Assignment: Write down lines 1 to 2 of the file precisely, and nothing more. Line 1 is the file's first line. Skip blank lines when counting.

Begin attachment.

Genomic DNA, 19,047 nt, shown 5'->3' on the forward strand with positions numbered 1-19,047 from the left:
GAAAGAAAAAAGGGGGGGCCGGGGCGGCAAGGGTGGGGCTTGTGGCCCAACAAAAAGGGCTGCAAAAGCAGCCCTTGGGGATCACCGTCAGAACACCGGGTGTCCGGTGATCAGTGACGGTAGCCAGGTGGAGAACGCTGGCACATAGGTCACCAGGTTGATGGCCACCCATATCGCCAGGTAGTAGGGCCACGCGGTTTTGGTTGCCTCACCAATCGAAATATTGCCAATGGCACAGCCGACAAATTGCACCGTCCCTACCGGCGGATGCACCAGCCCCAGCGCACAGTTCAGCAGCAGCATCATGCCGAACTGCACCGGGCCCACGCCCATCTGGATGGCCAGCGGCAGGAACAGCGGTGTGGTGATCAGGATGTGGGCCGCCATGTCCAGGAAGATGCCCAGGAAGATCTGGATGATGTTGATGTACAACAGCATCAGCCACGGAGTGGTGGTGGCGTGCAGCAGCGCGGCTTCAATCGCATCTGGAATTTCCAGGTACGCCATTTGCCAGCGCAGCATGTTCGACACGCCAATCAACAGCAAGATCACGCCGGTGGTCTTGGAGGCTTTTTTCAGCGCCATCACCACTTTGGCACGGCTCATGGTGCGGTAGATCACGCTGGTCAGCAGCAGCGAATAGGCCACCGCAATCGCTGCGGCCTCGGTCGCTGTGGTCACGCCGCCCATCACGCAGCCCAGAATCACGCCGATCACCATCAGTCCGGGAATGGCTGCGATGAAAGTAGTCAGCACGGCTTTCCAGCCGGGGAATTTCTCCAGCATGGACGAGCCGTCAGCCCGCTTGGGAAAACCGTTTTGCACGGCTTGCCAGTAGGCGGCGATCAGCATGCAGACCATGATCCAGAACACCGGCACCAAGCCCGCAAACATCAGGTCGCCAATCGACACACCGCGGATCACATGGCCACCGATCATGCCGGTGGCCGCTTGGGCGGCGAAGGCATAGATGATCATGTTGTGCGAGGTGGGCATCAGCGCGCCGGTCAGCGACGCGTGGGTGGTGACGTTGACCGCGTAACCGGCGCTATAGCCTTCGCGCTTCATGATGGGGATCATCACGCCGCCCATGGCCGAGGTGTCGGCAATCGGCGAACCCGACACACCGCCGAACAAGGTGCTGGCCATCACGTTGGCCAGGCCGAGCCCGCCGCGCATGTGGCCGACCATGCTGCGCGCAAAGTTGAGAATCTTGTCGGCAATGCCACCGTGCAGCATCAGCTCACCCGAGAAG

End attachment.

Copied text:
Genomic DNA, 19,047 nt, shown 5'->3' on the forward strand with positions numbered 1-19,047 from the left:
GAAAGAAAAAAGGGGGGGCCGGGGCGGCAAGGGTGGGGCTTGTGGCCCAACAAAAAGGGCTGCAAAAGCAGCCCTTGGGGATCACCGTCAGAACACCGGGTGTCCGGTGATCAGTGACGGTAGCCAGGTGGAGAACGCTGGCACATAGGTCACCAGGTTGATGGCCACCCATATCGCCAGGTAGTAGGGCCACGCGGTTTTGGTTGCCTCACCAATCGAAATATTGCCAATGGCACAGCCGACAAATTGCACCGTCCCTACCGGCGGATGCACCAGCCCCAGCGCACAGTTCAGCAGCAGCATCATGCCGAACTGCACCGGGCCCACGCCCATCTGGATGGCCAGCGGCAGGAACAGCGGTGTGGTGATCAGGATGTGGGCCGCCATGTCCAGGAAGATGCCCAGGAAGATCTGGATGATGTTGATGTACAACAGCATCAGCCACGGAGTGGTGGTGGCGTGCAGCAGCGCGGCTTCAATCGCATCTGGAATTTCCAGGTACGCCATTTGCCAGCGCAGCATGTTCGACACGCCAATCAACAGCAAGATCACGCCGGTGGTCTTGGAGGCTTTTTTCAGCGCCATCACCACTTTGGCACGGCTCATGGTGCGGTAGATCACGCTGGTCAGCAGCAGCGAATAGGCCACCGCAATCGCTGCGGCCTCGGTCGCTGTGGTCACGCCGCCCATCACGCAGCCCAGAATCACGCCGATCACCATCAGTCCGGGAATGGCTGCGATGAAAGTAGTCAGCACGGCTTTCCAGCCGGGGAATTTCTCCAGCATGGACGAGCCGTCAGCCCGCTTGGGAAAACCGTTTTGCACGGCTTGCCAGTAGGCGGCGATCAGCATGCAGACCATGATCCAGAACACCGGCACCAAGCCCGCAAACATCAGGTCGCCAATCGACACACCGCGGATCACATGGCCACCGATCATGCCGGTGGCCGCTTGGGCGGCGAAGGCATAGATGATCATGTTGTGCGAGGTGGGCATCAGCGCGCCGGTCAGCGACGCGTGGGTGGTGACGTTGACCGCGTAACCGGCGCTATAGCCTTCGCGCTTCATGATGGGGATCATCACGCCGCCCATGGCCGAGGTGTCGGCAATCGGCGAACCCGACACACCGCCGAACAAGGTGCTGGCCATCACGTTGGCCAGGCCGAGCCCGCCGCGCATGTGGCCGACCATGCTGCGCGCAAAGTTGAGAATCTTGTCGGCAATGCCACCGTGCAGCATCAGCTCACCCGAGAAG